Australia :: June 1994 - March 1995

Subject: Mile Zero.
Date: June 20, 1994 23:50

18:09 PST :: 20 JUN 94-Vancouver International Airport; Vancouver, Canada

Just this afternoon I decided to keep an electronic journal, a place to key in observations, revelations and the like and feed them into a distribution list.

Our communicative mannerisms live on the fault-line of change. Much must be done to facilitate the coming revolution.

20:42 PST :: 20 JUN 94-Canadian Pacific FLT 507 bound for LAX

For example, there are no rest stops on the InfoBahn. While waiting at the gate in Vancouver this, fact became apparent. The only power outlet in the gate required cramming myself into a phone booth to utilize it. While the booth sported both a seat and small desk along with the pay phone, even my small-footprint Toshiba T3400 fitted the space awkwardly. I was just happy that the two young boys playing at the water fountain didn't splash the socket to which my computer was attached.

Indeed, there are few gas stations or road maps and nary a tow truck. Essentially, the term information superhighway is an unfortunate misnomer: first, what is about to happen is a global network linking all points great and small, not a bypass infested thoroughfare. Super highways kill communities rather than support them.

It seems that the people who favour the analogy are either politicians who fail to understand the technology or its social opportunities/consequences, or those who would all too gladly erect toll booths. These latter understand the opportunities all too well and have early adorned themselves in sheepskin.. If the metaphor persists, we are all too likely to adapt the technology to it rather than to our needs...

22:30 PST :: 20 JUN 94-LAX gate 121 lounge

...for we will adapt ourselves to whatever we've wrought.

The international gates here are no better in their facilitation of the electronically connected. I am in the lounge partly because it serves beer, but also because it's the only location in this particular International Departures wing where a table, chair and electrical socket reside in proximity without a thoroughfare bisecting any leg of the triangle.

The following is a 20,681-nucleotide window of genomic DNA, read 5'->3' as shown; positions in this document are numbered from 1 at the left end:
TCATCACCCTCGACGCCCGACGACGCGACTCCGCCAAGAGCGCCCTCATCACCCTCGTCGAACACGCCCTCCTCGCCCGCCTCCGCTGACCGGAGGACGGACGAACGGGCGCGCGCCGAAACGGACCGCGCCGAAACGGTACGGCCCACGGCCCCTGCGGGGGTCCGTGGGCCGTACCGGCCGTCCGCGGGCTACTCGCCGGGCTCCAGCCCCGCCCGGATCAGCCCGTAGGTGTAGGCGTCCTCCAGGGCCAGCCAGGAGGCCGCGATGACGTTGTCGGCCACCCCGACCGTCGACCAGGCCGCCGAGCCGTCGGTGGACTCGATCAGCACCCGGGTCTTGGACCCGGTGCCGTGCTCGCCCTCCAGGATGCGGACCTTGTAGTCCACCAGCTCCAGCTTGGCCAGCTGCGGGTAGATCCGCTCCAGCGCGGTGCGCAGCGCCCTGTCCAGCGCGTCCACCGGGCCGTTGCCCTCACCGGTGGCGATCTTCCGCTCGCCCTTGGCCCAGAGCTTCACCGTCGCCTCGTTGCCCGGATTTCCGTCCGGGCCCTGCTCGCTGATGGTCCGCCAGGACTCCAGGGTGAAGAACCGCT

I'm certainly not here for the decidedly surly attitude of the bartender, nor for the manner in which the tabletop sticks to the Toshiba.

Again the InfoBahn passes through without onramps. The payphones provide voice access to Aunt Millie in Peoria, but without a twisted-pair port only an acoustic coupler will get me to my eMail. There's no way I'm going to add another two pounds to my electronically encumbered luggage. Another community cut off from civilization. I can have my Northern Exposure, which plays too loudly on the ubiquitous bar boob box, but I can't review the episode in a chat session with Roger Ebert.

But for a simple socket; frustratingly close, but even the omnipresent fruit of Franklin gives up its juice all too unwillingly.

In a moment I will find out what a flogging feels like from an authority. The adolescent minded American caned in Singapore for his free hand with a spray can will speak his mind to the networks and we will hear the excerpts they feel we want to hear. Truth as we care to know it will be served.

The Eagle talked and talked and all he heard was himself. Onawataukee said to him, "Only when you hear the wolf's hunger will you say anything worth hearing, and then you will find the wind." The Eagle heard the hunger and then knew the wind. From then he said all he needed to say with his flight.

That passage comes from the close of Northern Exposure. Sometimes even the idiot box can relay wisdom, but the broadcast Eagle will never fly. It speaks too much and listens not at all.

23:41 PST :: 20 JUN 94-LAX Gate 121

HAH! I love being proven wrong when I'm at my most cynical! I've found an AT&T "Public phone 2000" that has, get this, a Data Port, Credit Card slot, a CRT for help and data display and a full-size QWERTY keyboard. HAH! A rest stop with payphone on the InfoBahn!

Guess I'll transmit this little message and then recharge the batteries in the wall-socket.

If I wore glasses, I'd push them up the bridge of my nose and say, "Cool!"

Patrick. -- Responses Sought --